Residents of Jerusalem neighborhood petition High Court against US Embassy

Residents of Jerusalem neighborhood petition High Court against US Embassy

Arnona locals oppose environmental impact of new construction, but left-wing NGO leading fight says it would support move if parallel ‘US Embassy for Palestine’ built in ‘al-Quds’

View of the US Consulate in Jerusalem's Arnona neighborhood, February 24, 2018. (Yonatan Sindel/Flash90)
View of the US Consulate in Jerusalem's Arnona neighborhood, February 24, 2018. (Yonatan Sindel/Flash90)

A group of residents whose homes overlook the American consulate in Jerusalem submitted a petition to the High Court on Sunday against plans to open the new US Embassy there on May 14.

Those living in the quiet Arnona neighborhood in south Jerusalem already have to put up with bright security lights around the compound and increased security patrols.

But thanks to the finance minister’s waiving last month of planning rules, the current fence around the compound that still allows residents to enjoy the sweeping views eastwards to the desert is to be replaced by a more than four meter (13 foot) high solid stone wall, according to a report by Hadashot television news.

Arnona resident Naomi Schachter stands before the American Consulate’s fence that will become a high stone wall, blocking the view eastwards. (Hadashot News screenshot)

Similarly, part of a hillside near the consulate is being dug up to make way for an escape road, in case the ambassador would need to be evacuated — another demand of US State Department security protocols.

The residents claim that the security measures will change the fabric of the neighborhood and say Finance Minister Moshe Kahlon’s decision to exempt the project from the usual planning rules was made illegally and improperly.

They are being joined by the left-wing NGO Ir Amim, whose interest is more political.

“Ir Amim would praise the opening of an American Embassy in Jerusalem if a parallel embassy would have opened in the capital of a Palestinian state in al-Quds [the Arabic name for Jerusalem],” Oshrat Maimon, a senior official with the group, told Hadashot.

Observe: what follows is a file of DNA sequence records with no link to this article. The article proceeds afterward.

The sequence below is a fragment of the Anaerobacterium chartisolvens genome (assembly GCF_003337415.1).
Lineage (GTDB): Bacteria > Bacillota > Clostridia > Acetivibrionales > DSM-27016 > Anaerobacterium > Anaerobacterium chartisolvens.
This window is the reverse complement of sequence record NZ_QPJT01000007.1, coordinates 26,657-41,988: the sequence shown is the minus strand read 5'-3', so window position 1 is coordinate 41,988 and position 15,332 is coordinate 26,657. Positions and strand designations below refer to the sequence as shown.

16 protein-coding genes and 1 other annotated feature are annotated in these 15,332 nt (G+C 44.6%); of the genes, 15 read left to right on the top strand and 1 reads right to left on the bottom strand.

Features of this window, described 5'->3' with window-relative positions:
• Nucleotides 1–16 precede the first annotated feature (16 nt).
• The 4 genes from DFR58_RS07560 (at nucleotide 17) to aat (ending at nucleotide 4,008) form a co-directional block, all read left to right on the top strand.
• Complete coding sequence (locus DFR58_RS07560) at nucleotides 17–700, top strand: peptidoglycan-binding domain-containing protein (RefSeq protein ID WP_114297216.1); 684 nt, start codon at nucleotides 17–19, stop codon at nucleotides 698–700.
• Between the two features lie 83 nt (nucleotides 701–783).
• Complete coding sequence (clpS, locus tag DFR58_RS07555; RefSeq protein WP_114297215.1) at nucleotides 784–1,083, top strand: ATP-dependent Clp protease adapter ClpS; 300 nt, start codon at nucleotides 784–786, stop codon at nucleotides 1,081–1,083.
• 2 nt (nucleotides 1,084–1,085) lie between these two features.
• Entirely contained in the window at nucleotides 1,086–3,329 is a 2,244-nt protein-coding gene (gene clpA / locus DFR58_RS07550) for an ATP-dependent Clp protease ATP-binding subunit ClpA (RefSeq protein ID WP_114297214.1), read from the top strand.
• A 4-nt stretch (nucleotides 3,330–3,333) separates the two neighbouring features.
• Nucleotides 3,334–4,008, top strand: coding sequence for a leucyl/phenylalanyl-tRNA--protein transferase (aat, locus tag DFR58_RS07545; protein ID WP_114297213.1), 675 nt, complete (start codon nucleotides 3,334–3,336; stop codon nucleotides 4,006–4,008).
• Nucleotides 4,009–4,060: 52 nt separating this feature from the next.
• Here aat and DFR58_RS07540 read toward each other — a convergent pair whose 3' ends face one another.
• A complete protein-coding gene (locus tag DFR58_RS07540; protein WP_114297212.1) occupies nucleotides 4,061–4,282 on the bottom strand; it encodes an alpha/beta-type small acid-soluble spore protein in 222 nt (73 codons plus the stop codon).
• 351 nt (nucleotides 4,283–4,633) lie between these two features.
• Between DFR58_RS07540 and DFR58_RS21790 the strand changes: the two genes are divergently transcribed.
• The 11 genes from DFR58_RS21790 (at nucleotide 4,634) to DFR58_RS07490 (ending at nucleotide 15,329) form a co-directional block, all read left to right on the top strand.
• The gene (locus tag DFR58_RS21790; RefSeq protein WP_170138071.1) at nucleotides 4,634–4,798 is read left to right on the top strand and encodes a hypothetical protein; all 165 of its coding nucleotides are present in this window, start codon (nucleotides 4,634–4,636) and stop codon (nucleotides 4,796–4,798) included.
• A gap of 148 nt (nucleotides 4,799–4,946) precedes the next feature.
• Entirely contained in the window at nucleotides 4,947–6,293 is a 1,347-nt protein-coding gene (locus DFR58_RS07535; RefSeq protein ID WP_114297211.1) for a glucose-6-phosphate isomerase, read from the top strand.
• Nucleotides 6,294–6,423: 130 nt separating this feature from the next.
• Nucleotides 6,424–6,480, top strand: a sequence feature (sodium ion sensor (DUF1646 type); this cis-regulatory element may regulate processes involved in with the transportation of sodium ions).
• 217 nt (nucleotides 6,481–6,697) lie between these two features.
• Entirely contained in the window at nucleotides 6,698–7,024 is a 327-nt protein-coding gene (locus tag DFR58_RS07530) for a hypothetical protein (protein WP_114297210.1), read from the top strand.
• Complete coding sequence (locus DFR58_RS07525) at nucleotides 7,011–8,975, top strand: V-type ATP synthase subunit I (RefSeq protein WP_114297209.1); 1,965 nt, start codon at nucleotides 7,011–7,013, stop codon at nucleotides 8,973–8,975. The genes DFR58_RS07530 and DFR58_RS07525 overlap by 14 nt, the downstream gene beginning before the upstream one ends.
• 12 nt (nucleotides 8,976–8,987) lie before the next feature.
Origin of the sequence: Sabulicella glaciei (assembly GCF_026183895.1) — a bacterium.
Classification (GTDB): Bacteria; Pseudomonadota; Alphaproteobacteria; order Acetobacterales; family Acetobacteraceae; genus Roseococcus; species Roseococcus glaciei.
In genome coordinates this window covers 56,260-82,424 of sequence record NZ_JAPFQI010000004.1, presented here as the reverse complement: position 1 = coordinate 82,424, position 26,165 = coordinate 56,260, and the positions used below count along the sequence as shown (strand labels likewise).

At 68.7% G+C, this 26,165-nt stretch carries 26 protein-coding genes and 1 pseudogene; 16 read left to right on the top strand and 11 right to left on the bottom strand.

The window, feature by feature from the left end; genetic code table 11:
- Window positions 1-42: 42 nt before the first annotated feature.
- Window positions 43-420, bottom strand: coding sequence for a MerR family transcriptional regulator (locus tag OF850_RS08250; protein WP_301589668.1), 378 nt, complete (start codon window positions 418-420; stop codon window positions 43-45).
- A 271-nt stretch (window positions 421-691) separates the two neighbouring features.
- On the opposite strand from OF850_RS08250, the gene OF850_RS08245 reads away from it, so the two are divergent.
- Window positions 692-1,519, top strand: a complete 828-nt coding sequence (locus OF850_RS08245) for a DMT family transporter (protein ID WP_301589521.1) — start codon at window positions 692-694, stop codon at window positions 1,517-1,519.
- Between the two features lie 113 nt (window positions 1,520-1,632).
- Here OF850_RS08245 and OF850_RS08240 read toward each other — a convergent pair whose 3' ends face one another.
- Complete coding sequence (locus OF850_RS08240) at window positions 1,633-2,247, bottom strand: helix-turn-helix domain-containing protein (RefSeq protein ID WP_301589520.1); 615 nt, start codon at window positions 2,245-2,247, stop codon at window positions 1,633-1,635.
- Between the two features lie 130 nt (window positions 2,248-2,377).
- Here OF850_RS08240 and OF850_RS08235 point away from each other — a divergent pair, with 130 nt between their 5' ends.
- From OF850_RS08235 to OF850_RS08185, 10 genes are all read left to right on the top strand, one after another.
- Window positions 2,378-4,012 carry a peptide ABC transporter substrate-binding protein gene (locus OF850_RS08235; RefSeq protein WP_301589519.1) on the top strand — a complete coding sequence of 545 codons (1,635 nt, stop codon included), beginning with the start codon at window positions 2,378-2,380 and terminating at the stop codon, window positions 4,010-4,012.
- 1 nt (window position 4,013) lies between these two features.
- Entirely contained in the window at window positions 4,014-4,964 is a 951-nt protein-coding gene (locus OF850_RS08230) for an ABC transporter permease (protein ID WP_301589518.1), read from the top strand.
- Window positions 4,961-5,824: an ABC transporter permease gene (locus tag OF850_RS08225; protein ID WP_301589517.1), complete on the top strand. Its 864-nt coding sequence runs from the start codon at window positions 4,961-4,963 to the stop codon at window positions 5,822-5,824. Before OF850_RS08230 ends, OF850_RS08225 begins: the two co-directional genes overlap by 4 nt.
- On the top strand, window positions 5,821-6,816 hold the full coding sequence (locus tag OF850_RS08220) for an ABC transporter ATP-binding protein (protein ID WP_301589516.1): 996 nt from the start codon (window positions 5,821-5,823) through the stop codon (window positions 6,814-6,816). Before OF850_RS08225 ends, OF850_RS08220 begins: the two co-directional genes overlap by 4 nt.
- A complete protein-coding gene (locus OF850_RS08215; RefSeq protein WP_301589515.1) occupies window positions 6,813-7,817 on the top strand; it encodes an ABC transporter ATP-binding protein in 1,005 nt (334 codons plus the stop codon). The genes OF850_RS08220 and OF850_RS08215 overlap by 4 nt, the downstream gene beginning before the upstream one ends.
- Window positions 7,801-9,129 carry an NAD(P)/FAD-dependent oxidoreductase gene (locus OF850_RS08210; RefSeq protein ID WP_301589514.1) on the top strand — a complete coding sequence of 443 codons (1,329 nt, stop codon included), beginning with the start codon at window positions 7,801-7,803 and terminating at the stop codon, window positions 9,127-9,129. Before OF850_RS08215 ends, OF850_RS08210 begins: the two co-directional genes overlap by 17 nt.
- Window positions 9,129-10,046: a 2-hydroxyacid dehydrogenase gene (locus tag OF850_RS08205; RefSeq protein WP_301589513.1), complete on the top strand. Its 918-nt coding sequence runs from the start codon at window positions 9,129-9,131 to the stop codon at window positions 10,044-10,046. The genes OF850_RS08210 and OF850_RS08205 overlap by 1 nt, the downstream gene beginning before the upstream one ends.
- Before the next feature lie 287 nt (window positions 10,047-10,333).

“Today, we think it’s a destructive, strong-arming and unilateral step.”

Screenshot from a video clip of Finance Minister Moshe Kahlon signing a planning waiver to enable the US to build new security infrastructure at the site of the new US Embassy in Jerusalem, March 28, 2018.

In late March, Kahlon signed an official exemption from planning rules to allow US State Department officials to build new security infrastructure at the site, skip over the time-consuming process of applying for rezoning and construction permits, and ensure that the new compound could open on May 14 as planned.

The area’s zoning, prior to the exemption, would not have allowed for the wall or the escape road.

According to reports, the US will initially retrofit a small suite of offices in the consulate facility to accommodate Ambassador David Friedman and key aides, while Friedman will still also maintain an office at the current embassy in Tel Aviv, which would then be considered a branch of the Jerusalem embassy. Jerusalem consular staff will continue to provide consular services, such as issuing passports and visas at the building.

The US Consulate on Jerusalem’s Agron Street, which is responsible for Palestinian areas, will continue to function as before.

The US Consulate in Arnona, Jerusalem. (Hadashot News screenshot) Eventually, a new purpose-built embassy will be planned and constructed.

The rest of the embassy staff will remain at first in America’s current facility in Tel Aviv. Over time, the facility in Arnona will be expanded to accommodate more embassy personnel. The expansion could ultimately involve an adjacent property that currently houses a home for senior citizens. It will come under US control in the next few years under a previous arrangement, officials said.

In December, US President Donald Trump recognized Jerusalem as the capital of Israel and announced that the US Embassy would move from Tel Aviv to Jerusalem, in a move welcomed by Israel and criticized by the Palestinians and much of the international community.

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